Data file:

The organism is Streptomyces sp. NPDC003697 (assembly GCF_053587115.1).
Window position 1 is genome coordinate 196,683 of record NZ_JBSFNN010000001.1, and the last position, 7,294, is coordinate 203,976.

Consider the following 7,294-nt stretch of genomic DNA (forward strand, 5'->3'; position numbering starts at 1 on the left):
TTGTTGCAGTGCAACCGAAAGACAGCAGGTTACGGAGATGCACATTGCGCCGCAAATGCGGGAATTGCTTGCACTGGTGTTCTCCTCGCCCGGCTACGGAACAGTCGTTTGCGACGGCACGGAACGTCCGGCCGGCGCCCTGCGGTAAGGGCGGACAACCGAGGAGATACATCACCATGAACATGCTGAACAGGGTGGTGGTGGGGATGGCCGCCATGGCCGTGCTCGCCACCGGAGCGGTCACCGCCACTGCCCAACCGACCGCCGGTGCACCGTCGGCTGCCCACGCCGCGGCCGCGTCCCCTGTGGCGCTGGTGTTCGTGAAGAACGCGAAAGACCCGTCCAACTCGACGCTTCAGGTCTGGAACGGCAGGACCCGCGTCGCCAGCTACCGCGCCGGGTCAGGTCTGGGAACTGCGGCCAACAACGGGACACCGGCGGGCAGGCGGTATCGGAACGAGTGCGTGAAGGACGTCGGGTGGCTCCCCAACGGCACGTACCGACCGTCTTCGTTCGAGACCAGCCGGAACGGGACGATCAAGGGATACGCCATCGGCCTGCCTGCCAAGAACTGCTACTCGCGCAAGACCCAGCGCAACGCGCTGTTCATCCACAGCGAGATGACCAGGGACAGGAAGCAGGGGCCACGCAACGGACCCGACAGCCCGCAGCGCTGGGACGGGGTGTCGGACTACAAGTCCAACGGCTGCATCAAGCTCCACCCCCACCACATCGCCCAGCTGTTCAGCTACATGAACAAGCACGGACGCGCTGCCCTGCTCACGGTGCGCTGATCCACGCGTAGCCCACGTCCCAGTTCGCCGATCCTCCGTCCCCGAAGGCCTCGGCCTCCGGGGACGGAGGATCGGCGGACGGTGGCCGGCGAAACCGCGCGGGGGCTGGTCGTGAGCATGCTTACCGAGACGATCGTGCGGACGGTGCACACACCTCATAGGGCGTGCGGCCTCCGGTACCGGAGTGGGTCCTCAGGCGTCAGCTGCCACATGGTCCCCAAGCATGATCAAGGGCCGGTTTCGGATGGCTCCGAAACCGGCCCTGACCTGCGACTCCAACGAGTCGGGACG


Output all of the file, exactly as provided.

The organism is Streptomyces sp. NPDC003697 (assembly GCF_053587115.1).
Window position 1 is genome coordinate 196,683 of record NZ_JBSFNN010000001.1, and the last position, 7,294, is coordinate 203,976.

Consider the following 7,294-nt stretch of genomic DNA (forward strand, 5'->3'; position numbering starts at 1 on the left):
TTGTTGCAGTGCAACCGAAAGACAGCAGGTTACGGAGATGCACATTGCGCCGCAAATGCGGGAATTGCTTGCACTGGTGTTCTCCTCGCCCGGCTACGGAACAGTCGTTTGCGACGGCACGGAACGTCCGGCCGGCGCCCTGCGGTAAGGGCGGACAACCGAGGAGATACATCACCATGAACATGCTGAACAGGGTGGTGGTGGGGATGGCCGCCATGGCCGTGCTCGCCACCGGAGCGGTCACCGCCACTGCCCAACCGACCGCCGGTGCACCGTCGGCTGCCCACGCCGCGGCCGCGTCCCCTGTGGCGCTGGTGTTCGTGAAGAACGCGAAAGACCCGTCCAACTCGACGCTTCAGGTCTGGAACGGCAGGACCCGCGTCGCCAGCTACCGCGCCGGGTCAGGTCTGGGAACTGCGGCCAACAACGGGACACCGGCGGGCAGGCGGTATCGGAACGAGTGCGTGAAGGACGTCGGGTGGCTCCCCAACGGCACGTACCGACCGTCTTCGTTCGAGACCAGCCGGAACGGGACGATCAAGGGATACGCCATCGGCCTGCCTGCCAAGAACTGCTACTCGCGCAAGACCCAGCGCAACGCGCTGTTCATCCACAGCGAGATGACCAGGGACAGGAAGCAGGGGCCACGCAACGGACCCGACAGCCCGCAGCGCTGGGACGGGGTGTCGGACTACAAGTCCAACGGCTGCATCAAGCTCCACCCCCACCACATCGCCCAGCTGTTCAGCTACATGAACAAGCACGGACGCGCTGCCCTGCTCACGGTGCGCTGATCCACGCGTAGCCCACGTCCCAGTTCGCCGATCCTCCGTCCCCGAAGGCCTCGGCCTCCGGGGACGGAGGATCGGCGGACGGTGGCCGGCGAAACCGCGCGGGGGCTGGTCGTGAGCATGCTTACCGAGACGATCGTGCGGACGGTGCACACACCTCATAGGGCGTGCGGCCTCCGGTACCGGAGTGGGTCCTCAGGCGTCAGCTGCCACATGGTCCCCAAGCATGATCAAGGGCCGGTTTCGGATGGCTCCGAAACCGGCCCTGACCTGCGACTCCAACGAGTCGGGACG